Hoffman to Japanese Liaison Council
Today, many workers across the service sectors are facing the sweeping changes of the 4th Industrial revolution. Jobs and tasks will be displaced
At the recent meeting of UNI Japanese Liaison Council, UNI Deputy General Secretary Christy Hoffman set out the challenges and opportunities of the Future World of Work and confirmed that this issue will continue to be one of UNI’s top priorities.
The Future World of Work is one of UNIs top prioritiesChristy Hoffman, UNI
No time to waste
"Today, many workers across the service sectors are facing the sweeping changes of the 4th Industrial revolution,” said Hoffman. “As the organization that represents over 20 million service sector workers around the world, we must provide leadership and expertise on how to tackle these challenges.”
Hoffman continues: “Too many workers feel abandoned and pessimistic about their future, feeding right wing populism and isolationism. It is in this environment that we face today’s explosion of digital technology, creating an imperative that unions step up and engage. We don’t have any time to waste."
The pace and scale of change is likely to be unprecedented. “Experts predict that – using current technologies, 45% of current tasks could be eliminated. So even if there will be enough jobs, and that is far from guaranteed, the speed of transformation will be much faster than what we have previously experienced in history and this will be coupled with a nearly constant need for upskilling in order to fill the new jobs.”
We must adopt strategies to reinforce a recognized employment relationship, and at the same time create decent alternatives for those who choose to be truly independent.Christy Hoffman, UNI Global Union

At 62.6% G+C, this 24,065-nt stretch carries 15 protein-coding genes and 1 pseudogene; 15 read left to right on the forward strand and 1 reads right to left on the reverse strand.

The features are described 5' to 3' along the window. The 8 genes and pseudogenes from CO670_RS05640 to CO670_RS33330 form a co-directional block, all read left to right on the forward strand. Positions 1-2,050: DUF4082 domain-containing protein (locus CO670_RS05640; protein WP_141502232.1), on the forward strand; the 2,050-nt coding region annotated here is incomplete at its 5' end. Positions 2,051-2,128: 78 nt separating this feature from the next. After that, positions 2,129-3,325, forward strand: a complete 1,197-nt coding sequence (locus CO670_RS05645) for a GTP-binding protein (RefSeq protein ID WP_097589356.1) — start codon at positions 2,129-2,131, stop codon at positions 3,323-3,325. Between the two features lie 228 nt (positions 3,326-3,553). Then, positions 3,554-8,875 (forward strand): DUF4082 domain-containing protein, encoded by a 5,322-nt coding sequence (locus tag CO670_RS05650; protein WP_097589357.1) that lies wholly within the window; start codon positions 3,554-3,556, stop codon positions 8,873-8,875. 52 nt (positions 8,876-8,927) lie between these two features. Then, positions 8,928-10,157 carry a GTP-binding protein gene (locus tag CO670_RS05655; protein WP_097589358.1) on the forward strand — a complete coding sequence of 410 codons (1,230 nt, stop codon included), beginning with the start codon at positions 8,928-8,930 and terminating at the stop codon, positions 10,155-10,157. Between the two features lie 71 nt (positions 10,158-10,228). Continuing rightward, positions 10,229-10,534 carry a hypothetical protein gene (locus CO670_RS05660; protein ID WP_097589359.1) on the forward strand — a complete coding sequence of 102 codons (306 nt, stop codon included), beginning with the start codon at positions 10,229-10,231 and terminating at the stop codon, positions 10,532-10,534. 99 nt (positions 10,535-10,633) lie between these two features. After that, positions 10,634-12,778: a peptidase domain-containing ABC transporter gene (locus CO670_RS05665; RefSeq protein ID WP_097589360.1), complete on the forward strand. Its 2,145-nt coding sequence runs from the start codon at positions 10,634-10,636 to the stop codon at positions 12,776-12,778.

Hoffman noted the explosion of the number of “independent contractors” – often used in a transparent effort for companies to avoid their obligations as employers, such as unemployment insurance, pension contributions, paid time off, and minimum wages.
Recent legal decisions against Uber in the U.S. and the UK found that that workers are employees, rather than ‘self-employed’ as the company claims. “These decisions prove that attempts to side step social responsibilities by the big players in the digital economy will be challenged at every turn ,” said Hoffman.
“We must adopt strategies to reinforce a recognized employment relationship and at the same time create decent alternatives for those who choose to be truly independent,” said Hoffman in conclusion.
“We know that technology has the potential to free us from drudgery, to unleash unimaginable potential and, in the process, make it possible to save our planet. Our challenge as unions is to seize the opportunity of a new world of work and create decent jobs for workers everywhere.”